Animal Welfare In Times Of Disaster

More often than not, mankind is too preoccupied thinking about how to save their own lives and properties during calamities than their pet animals. It may be different if an animal is grown for a profit like cattle, for example, where their owners would often evacuate them first rather than lose their source of livelihood. It is often an afterthought for some owners to think about their pet’s welfare during disasters and it is not uncommon to see dead or lost animals after strong hurricanes or tornadoes because their owners are likely as dazed as them too.

In light of the recent hurricane that hit the United States of America, Hurricane Harvey, some parts of the nation have been unfortunate enough again to be at the mercy of the elements. Texas has been flooded and many homes are deep in water for days now. Relief and rescue are slow and many are already complaining. While humans suffer, animals suffer too. And it is even worse for them as they can’t speak and let everyone know how badly they are feeling. Those pets that have been unfortunate enough to not be rescued and evacuated in time have likely succumbed to the elements and thus forever lost.

Texas has never seen a storm like Hurricane Harvey before. It’s buried Houston and its environs, and part of Louisiana, under water. More rain is coming in the next few days — as much as 50 inches are expected to fall on some parts of the area.

This is a near-impossible number to get your mind around, and photos and videos from the affected areas are utterly heartbreaking.

Even while dealing with this natural disaster, folks throughout the state and beyond are doing their best to make sure the animals affected by this hurricane aren’t left to fend for themselves. It’s heroic, selfless work and they can’t do it alone.


Not all animal shelters can accommodate all these displaced animals. These shelters already struggle in caring for the animals in their care during good weather, what more when the weather is bad and resources are scarce. Remember that the people caring for these animals are often living in the same vicinity as well, meaning they are also affected by the calamity and would likely be securing their own family first than others. It’s no wonder why many animals die because they are often the least priority in the household unless they are considered as a member of the family as well.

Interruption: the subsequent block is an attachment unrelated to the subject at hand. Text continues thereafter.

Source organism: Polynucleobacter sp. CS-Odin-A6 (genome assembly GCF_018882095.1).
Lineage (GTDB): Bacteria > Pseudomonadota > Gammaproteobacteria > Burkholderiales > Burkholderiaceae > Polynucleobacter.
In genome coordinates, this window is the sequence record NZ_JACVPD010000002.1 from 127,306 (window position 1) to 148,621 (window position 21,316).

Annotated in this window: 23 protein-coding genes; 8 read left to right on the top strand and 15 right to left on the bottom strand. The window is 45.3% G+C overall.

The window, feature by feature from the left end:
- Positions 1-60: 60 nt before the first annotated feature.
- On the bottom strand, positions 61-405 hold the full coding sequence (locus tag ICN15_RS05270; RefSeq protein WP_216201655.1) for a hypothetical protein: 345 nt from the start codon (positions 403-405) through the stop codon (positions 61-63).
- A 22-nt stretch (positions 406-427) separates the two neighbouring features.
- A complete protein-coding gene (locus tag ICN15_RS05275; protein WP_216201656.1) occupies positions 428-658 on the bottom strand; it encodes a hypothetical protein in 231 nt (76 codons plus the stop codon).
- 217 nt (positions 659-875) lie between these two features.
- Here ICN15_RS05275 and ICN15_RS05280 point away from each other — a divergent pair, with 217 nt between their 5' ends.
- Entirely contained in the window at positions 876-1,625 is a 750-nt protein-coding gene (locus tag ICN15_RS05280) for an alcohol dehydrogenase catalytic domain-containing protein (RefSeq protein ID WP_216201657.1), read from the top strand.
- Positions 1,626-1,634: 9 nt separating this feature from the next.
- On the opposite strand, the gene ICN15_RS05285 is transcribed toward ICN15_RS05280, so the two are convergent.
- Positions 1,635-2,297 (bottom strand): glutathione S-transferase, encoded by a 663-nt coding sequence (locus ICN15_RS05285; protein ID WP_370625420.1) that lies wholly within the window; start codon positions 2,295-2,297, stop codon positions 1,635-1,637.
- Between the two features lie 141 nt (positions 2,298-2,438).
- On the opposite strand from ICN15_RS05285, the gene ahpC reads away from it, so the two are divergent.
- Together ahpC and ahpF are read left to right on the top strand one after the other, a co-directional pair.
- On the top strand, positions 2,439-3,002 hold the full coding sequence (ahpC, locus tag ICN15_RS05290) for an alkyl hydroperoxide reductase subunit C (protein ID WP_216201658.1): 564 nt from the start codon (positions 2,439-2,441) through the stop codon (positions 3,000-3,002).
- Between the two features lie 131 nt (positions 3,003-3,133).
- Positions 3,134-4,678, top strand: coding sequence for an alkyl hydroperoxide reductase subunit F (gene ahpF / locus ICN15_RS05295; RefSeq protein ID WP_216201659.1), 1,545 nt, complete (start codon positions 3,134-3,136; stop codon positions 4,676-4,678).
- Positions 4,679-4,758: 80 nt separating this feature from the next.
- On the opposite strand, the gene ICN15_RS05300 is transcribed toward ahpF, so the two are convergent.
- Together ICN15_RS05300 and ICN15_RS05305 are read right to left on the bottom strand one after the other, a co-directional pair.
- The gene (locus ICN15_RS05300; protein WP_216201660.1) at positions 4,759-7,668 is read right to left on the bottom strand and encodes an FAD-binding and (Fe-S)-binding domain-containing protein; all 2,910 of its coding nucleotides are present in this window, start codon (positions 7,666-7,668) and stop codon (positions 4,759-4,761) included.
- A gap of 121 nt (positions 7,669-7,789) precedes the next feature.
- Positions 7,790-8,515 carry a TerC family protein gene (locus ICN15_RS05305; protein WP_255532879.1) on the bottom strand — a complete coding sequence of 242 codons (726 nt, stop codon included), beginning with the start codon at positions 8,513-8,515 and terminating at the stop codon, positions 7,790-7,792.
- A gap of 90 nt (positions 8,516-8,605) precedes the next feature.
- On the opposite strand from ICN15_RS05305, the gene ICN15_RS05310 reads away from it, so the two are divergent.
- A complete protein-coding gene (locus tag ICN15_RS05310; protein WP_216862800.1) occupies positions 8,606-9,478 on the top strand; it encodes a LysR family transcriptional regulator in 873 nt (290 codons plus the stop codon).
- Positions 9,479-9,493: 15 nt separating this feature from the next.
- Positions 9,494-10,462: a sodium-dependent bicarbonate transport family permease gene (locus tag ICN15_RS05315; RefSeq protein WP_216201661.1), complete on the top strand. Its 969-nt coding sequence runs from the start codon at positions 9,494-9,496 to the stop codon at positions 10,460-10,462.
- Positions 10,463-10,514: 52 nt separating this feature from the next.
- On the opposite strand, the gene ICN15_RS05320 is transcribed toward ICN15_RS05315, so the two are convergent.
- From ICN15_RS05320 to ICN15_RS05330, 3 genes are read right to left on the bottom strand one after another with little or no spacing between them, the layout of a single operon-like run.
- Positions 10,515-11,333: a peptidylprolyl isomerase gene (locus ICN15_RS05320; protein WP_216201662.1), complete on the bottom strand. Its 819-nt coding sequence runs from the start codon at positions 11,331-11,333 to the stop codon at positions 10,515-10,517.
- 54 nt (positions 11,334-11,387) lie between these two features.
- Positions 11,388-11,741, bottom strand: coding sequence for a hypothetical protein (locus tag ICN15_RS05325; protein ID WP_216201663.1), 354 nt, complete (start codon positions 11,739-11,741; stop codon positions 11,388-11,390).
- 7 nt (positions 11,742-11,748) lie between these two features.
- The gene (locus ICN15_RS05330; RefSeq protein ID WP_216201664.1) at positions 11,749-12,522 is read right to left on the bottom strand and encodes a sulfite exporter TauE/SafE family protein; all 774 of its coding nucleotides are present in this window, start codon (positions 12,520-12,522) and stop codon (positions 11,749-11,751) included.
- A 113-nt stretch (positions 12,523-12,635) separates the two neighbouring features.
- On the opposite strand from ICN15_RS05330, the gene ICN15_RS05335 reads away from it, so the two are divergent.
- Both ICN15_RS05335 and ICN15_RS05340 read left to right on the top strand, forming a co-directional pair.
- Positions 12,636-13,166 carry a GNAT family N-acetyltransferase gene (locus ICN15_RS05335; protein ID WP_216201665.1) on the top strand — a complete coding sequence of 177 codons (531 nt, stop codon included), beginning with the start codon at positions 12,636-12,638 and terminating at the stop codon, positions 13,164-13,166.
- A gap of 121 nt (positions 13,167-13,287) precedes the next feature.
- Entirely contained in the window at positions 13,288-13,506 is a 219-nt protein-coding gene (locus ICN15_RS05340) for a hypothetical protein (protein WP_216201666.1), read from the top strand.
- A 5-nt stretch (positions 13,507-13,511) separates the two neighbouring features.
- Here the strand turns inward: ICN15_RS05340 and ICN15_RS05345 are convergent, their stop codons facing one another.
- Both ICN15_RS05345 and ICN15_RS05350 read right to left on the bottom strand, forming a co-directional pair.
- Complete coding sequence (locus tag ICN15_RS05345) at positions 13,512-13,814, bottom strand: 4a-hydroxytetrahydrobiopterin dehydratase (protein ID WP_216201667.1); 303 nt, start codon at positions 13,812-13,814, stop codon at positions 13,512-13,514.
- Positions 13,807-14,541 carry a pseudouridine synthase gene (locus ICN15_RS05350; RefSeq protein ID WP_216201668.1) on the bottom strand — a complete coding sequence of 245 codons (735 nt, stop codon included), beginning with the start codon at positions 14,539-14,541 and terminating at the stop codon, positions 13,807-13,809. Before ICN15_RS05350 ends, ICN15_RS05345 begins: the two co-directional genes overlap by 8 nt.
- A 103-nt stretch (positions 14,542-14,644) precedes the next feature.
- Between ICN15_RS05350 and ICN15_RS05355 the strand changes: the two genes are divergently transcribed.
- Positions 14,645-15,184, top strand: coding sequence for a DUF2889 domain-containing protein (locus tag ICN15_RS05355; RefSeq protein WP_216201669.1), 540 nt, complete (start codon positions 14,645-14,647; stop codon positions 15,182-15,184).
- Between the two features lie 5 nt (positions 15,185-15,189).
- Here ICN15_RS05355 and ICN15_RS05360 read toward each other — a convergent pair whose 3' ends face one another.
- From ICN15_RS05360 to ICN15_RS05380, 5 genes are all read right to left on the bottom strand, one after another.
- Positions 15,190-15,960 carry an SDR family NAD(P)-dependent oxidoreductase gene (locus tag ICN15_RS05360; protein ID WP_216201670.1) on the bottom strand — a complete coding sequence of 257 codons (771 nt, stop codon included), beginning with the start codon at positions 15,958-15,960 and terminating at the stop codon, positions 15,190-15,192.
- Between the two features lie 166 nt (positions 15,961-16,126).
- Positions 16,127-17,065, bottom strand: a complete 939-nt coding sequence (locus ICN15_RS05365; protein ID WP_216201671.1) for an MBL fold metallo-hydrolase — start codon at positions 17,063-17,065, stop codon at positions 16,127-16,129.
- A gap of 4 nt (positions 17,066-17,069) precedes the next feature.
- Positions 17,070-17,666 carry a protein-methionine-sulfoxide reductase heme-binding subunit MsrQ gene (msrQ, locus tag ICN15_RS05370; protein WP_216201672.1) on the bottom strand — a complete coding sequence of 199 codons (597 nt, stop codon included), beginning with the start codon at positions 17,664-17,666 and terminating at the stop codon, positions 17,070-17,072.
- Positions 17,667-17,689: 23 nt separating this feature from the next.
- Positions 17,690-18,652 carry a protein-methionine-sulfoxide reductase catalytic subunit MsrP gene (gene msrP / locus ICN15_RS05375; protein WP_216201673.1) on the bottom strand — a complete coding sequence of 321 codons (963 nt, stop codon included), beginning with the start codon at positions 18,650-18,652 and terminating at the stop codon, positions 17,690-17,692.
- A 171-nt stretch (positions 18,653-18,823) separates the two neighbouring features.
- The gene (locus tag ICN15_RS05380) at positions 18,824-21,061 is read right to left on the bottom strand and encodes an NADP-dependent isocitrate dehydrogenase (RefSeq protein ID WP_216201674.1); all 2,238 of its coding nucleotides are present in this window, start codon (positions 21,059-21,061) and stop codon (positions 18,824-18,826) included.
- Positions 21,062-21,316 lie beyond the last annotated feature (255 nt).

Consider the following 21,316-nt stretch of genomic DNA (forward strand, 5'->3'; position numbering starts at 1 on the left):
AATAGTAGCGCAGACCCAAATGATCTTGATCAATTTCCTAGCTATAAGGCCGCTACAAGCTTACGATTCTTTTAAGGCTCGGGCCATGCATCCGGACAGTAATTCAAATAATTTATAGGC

Over the past several days, Tropical Storm Harvey has unleashed breathtaking amounts of rain in the Houston area, paralyzing the region and transforming streets into fast-moving rivers. Thousands of people have been displaced, with many still waiting to be rescued.

When people are plucked to safety, they often take with them the clothes on their backs and the few possessions they can carry. For many people, that includes taking their pets, hoisting them onto boats and into high-water vehicles before riding together to dry ground.

But that is not always the case. Many pets have been left behind, abandoned in homes, chained to trees and left for strangers and animal shelters to round up and rescue. And some animals such as cattle were simply too big to move before Harvey arrived.


It is such a shame that pet owners won’t have second thoughts in leaving their pets behind their flooded homes as they race to save themselves from a disaster like Hurricane Harvey. But you can’t also blame them since they often fear for their lives and will likely only bring with them their important personal belongings in case they need to be evacuated on short notice. While rescuers may still save some of these abandoned animals, some arrive too late and the poor pets have already died.

There are now animal activists making a noise to lobby for better animal protection laws that will protect pet animals from situations like this in the future. It is still a long way for it to happen and pet lovers and advocates can only hope and pray that homeowners who decide to raise a pet will be responsible enough to look after these pets even in times of crisis and not just leave them behind when the going gets tough.